Quick Read Aloud Ideas for Children from Infancy through Elementary School

Read Aloud TipsY’all, I get so excited about reading aloud to kids. Last week, I wrote about why reading aloud to kids is worth the time in our already busy days. This week, I’m sharing ideas about how to make your read-aloud sessions super-amazing for each age-group. These quick read-aloud ideas are meant to be referenced as your child grows through each stage. I’m including some titles this week, but next week I’ll go into detail some great read-aloud book options for each age and stage. For now, just remember that these links I’m including are affiliate ones. That means that if you purchase through my link, I’ll make a small commission at no extra cost to you.

Read Aloud Ideas for Babies and Toddlers

Who doesn’t love snuggling with a smushy little nugget? Reading aloud to a little one provides a great excuse for a cuddle. This is because babies and toddlers feel safe when they are cozied up in your lap. If you choose bright, colorful picture books for this time, your baby or toddler will have a much easier time seeing the illustrations. Older babies and toddlers LOVE books with sounds, textures, and flaps. These activate all their senses, and make reading time with you even more fun!

Talk about the book you’re reading. Even the youngest listeners are starting to make sense of how language works just by hearing your voice. As kids grow, ask questions. Toddlers love to talk about the world around them. Sing and say rhymes often. I made up my own song for Sandra Boynton’s Belly Button Book. I think she has her own recording of it, but we were just fine with my version. If you leave out words every now and then, your child will correct you!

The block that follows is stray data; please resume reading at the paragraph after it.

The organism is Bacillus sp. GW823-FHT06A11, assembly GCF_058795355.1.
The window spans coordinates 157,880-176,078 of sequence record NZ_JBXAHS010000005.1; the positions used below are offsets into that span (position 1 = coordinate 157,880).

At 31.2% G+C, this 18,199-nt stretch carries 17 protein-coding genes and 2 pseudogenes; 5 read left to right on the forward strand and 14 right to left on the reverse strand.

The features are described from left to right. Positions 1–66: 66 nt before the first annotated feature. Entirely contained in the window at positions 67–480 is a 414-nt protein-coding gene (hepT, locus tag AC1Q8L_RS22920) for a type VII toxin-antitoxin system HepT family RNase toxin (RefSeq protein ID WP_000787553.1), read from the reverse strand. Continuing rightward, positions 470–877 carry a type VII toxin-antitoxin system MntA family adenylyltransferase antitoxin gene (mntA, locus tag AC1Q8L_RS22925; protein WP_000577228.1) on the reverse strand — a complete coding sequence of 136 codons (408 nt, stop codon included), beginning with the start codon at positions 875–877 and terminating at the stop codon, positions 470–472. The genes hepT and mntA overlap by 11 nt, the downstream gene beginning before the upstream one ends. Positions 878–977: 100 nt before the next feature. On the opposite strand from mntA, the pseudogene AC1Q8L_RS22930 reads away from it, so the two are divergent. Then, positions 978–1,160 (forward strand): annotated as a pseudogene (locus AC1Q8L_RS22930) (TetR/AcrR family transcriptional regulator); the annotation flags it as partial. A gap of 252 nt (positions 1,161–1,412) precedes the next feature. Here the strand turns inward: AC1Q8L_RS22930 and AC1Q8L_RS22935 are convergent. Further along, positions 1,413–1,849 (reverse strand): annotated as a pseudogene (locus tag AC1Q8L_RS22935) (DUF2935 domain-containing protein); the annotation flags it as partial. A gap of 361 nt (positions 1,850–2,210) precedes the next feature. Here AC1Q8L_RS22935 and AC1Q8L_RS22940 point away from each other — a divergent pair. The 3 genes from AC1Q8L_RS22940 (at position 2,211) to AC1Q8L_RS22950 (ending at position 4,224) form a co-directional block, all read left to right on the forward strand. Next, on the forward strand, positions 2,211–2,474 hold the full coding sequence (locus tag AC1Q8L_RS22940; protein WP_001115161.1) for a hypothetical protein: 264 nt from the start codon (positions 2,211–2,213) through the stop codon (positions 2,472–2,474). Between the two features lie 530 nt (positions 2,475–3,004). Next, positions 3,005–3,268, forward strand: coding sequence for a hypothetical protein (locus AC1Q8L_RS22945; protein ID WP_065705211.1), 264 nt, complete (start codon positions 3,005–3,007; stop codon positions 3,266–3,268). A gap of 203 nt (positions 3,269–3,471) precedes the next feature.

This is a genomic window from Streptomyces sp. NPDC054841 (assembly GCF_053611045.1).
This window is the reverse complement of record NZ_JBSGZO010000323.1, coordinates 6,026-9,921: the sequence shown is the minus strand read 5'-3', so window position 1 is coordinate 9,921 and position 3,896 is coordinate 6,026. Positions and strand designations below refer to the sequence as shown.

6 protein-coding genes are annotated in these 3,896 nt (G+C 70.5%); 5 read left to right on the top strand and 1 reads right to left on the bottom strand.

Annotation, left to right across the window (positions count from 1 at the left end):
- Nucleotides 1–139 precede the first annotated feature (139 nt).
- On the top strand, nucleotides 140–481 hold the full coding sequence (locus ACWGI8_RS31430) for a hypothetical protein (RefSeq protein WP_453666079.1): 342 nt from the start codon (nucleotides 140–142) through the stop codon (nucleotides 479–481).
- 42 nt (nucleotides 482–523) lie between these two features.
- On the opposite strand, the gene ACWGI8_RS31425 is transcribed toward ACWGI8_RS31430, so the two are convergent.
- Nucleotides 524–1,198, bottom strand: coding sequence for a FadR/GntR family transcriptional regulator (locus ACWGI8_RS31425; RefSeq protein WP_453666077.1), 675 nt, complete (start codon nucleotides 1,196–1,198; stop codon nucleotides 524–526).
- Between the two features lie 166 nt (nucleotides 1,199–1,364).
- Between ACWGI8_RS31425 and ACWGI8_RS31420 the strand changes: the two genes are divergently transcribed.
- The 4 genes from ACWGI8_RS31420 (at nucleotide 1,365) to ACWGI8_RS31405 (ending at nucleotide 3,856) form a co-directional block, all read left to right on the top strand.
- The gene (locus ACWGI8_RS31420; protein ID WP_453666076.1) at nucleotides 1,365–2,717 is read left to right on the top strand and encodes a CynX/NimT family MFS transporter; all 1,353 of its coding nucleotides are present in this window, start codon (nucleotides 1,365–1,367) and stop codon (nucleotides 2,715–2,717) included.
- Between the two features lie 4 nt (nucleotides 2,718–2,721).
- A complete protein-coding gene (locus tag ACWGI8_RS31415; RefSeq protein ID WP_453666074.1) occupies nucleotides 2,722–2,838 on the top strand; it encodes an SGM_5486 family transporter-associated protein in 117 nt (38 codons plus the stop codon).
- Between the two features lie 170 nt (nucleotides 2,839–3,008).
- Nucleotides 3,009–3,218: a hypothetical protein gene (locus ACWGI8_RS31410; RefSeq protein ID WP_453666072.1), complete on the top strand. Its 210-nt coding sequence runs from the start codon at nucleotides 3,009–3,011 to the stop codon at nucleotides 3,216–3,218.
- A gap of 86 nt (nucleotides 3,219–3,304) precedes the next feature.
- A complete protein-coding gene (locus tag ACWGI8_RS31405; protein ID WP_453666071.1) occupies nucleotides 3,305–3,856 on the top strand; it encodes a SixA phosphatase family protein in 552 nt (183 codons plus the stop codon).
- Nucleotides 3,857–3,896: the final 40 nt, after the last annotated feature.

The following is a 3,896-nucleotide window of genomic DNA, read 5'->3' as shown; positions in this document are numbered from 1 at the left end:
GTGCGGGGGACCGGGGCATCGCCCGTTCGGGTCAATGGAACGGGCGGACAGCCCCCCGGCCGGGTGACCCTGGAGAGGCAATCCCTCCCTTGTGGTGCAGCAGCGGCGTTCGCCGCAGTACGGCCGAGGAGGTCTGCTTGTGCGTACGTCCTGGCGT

Don’t worry if your toddler stops sitting still during your story time. That’sIdeas for Read Aloud okay! Once small people start moving around, let them scoot along in the room where you’re reading to them. They are still listening to you!

Preschoolers and Kindergartners

Preschool and Kindergarten aged children are rocking and rolling when it comes to communication and awareness of the world around them. You can take advantage of all this curiosity by reading with your four- or five- year- old every day. Some read aloud ideas include talking about what’s happening in the book as you read. Pointing out different things on the page is also a good strategy.

Remind your child how to hold a book and turn pages when they are “pretend reading.” Make sure they notice that print goes from left to right by finger-pointing to the words as you read. In addition, point out words all around you. Store and restaurant names are fun to read. All of this helps your child develop concepts of print and concepts of word.

Read your child’s favorite books over and over if he or she likes to hear it. My daughter loved Mary Englebreit’s Mother Goose: One Hundred Best Loved Verses. Say silly rhymes, songs, and tongue twisters you know from your own childhood or from the stories you’re reading. All this helps your little one develop “phonological awareness.” This simply means that your child understands how word parts fit together. He or she can hear rhyme and can separate beginning, middle, and ending sounds of words. If your child can hear sounds early on, learning to read will be a bit easier.